SOMETHING SEN talks about with monotonous regularity is ‘operational requirements’ yet we consistently see products and applications which leave us wondering whether or not these imperatives got lost somewhere during the process of design and installation.

It’s easy to see how this might happen when considering the complexity of many solutions and the variable performance parameters of much of the technology currently available. There’s also the cognitive bias inevitably introduced by products a company sells or installs. That pointed saying that when you’re holding a hammer every problem looks like a nail applies to electronic security solutions, as well.

Manufacturers and integrators tend to follow different paths toward solutions and that can leave end users with systems that don’t fully meet their requirements. For manufacturers and distributors – and this depends on the size of the system and the nature of the supplier – a sale of hardware and software is not necessarily the sale of a functioning solution. Meanwhile, integrators struggle to learn systems on the go while massaging them to fit a customer’s endlessly organic network topologies and operational topographies.

The challenges of meeting operational requirements are not made any easier when solutions are over-sold as offering capabilities they can’t quite attain. You can see this in a small way with compact CCTV cameras that are alleged to deliver crystal clear images in .002 lux, or access control and security management solutions that purport to offer ‘total control of your global enterprise’. Taking such claims at face value and trying to apply them to the operational imperatives of serious end users is certain to end in a mixture of egg and face.

In an industry like electronic security, which always has and likely always will, exist at the bleeding edge of technological development, viewing everything through an operational prism is vital. And you need to carry that intense focus all the way through the process of applying any solution, from start to finish. It can’t be only about a nebulous global fix, either. Each component of a system needs to be examined for operational fitness.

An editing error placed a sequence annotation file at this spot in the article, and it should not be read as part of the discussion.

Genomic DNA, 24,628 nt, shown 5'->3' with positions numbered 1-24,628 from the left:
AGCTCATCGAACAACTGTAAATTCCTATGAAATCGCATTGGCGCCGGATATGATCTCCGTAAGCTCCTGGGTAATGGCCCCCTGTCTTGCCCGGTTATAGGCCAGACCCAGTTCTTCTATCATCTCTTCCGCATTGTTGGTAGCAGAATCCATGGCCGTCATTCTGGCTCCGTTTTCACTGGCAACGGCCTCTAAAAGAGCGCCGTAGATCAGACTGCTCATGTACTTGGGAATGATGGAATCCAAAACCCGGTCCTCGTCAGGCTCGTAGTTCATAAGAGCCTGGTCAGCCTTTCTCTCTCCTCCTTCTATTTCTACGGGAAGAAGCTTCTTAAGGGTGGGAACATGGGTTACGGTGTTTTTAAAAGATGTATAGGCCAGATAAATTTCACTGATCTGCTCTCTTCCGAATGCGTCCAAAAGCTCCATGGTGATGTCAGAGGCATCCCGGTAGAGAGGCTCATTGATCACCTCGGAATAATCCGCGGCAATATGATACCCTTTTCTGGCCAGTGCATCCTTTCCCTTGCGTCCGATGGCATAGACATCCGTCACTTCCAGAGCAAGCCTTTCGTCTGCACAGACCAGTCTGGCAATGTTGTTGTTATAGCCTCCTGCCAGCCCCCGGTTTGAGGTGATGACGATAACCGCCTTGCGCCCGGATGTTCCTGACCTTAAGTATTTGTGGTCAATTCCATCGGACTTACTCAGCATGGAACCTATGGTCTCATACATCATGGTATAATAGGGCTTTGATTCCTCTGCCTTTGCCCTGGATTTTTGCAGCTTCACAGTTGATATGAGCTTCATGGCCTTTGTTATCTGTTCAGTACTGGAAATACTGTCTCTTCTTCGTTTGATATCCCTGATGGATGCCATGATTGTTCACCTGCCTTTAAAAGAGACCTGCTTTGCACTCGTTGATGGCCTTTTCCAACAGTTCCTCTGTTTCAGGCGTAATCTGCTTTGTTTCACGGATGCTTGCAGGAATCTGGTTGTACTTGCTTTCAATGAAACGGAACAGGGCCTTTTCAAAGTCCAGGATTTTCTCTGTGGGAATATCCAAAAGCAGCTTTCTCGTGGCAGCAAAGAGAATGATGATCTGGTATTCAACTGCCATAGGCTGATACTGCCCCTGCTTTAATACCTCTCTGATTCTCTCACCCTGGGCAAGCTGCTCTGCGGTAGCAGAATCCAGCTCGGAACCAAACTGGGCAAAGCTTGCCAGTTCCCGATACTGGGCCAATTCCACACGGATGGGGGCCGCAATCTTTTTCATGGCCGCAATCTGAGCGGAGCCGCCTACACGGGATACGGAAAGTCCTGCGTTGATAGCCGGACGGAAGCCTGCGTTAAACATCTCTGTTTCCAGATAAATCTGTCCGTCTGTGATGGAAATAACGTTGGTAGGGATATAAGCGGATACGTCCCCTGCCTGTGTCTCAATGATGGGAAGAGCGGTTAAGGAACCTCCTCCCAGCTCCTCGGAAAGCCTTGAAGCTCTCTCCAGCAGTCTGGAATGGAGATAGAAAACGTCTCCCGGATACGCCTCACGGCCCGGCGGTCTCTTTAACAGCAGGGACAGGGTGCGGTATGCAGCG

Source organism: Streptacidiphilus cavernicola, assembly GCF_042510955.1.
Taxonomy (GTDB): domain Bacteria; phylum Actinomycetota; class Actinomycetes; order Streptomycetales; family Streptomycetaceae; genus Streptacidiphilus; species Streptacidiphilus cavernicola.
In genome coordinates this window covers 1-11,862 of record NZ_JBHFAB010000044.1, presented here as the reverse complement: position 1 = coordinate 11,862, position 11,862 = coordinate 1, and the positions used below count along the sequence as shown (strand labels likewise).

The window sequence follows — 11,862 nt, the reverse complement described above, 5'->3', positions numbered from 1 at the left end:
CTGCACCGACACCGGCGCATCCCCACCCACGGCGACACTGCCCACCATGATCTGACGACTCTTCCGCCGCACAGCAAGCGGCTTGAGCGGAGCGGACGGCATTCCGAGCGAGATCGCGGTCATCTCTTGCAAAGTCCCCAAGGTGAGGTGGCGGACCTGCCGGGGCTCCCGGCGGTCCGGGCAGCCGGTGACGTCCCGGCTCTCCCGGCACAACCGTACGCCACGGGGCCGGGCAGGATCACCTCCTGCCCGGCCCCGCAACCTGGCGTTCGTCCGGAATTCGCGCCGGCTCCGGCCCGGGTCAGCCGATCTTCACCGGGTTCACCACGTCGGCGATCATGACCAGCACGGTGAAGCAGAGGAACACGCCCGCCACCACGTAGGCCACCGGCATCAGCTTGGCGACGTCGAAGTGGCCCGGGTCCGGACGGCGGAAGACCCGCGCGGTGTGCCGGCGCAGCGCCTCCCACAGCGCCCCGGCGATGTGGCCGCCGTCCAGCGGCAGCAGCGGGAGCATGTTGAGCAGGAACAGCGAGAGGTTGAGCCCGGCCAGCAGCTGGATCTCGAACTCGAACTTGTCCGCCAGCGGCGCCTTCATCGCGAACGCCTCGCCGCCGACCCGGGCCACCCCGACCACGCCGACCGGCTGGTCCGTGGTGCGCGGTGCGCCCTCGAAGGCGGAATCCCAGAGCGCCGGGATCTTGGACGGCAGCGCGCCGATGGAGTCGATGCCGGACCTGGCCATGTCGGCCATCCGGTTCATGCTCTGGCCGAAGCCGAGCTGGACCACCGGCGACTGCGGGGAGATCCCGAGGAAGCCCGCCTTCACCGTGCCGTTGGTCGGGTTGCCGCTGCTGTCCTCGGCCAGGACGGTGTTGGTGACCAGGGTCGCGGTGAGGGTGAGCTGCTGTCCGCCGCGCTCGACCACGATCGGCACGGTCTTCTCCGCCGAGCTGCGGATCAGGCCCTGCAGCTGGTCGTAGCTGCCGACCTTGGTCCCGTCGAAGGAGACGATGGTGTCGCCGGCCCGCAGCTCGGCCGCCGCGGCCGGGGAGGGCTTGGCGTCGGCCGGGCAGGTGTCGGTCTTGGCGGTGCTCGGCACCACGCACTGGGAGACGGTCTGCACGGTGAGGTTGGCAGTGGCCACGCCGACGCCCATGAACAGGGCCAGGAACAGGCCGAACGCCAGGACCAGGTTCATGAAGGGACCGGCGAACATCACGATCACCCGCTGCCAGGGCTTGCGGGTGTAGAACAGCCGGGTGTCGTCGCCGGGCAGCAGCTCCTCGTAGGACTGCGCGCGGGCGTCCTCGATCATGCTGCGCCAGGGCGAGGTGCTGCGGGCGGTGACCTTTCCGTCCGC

I once saw an application in which the same camera had been used throughout a complex and challenging site and at the end of my walk-through it was clear the end user was angry about something he’d not had an opportunity to unload on before. What that something turned out to be was that in particular operating conditions in vital areas of the business, multiple cameras were completely blind. It was an intense example of a loss of operational focus. An entire solution, an installer’s reputation and an end user’s ability to legitimately operate under the law had been compromised to save a few hundred dollars.

It’s not the only time I’ve seen such things. Another time a management systems showed serious operational flaws that a good-natured end user had convinced themselves met an acceptable level of performance, despite introducing strange extended latency in cameras of the highest quality. The application demanded the highest level of live performance at key times to support law enforcement personnel, the solution resided on a beautiful purpose-built network, yet it did not meet the foundational operational requirement.

End users, installers and integrators and consultants must ask, and manufacturers and distributors must answer the most searching questions about attaining real world functionality from electronic security solutions. What do you need? How can you deliver a solution that meets this need?

We are at a point in time where, from an operational perspective, 2 opposing trends have intersected. The first trend is an increase in serious threat profile. The second trend is a reluctance to invest in high quality operational outcomes. It’s inevitable that every day, in thousands of applications, these trends continually meet.

Operational challenges form the centrepiece of Security and Government Expo (click here for more), which will be held in Canberra on November 3 from 12-6pm. The event is organised by SEN in partnership with ASIS ACT is it’s the perfect opportunity for end users, integrators and suppliers to go eyeball-to-eyeball over their most challenging security requirements. Be sure you don’t miss it. ♦

By John Adams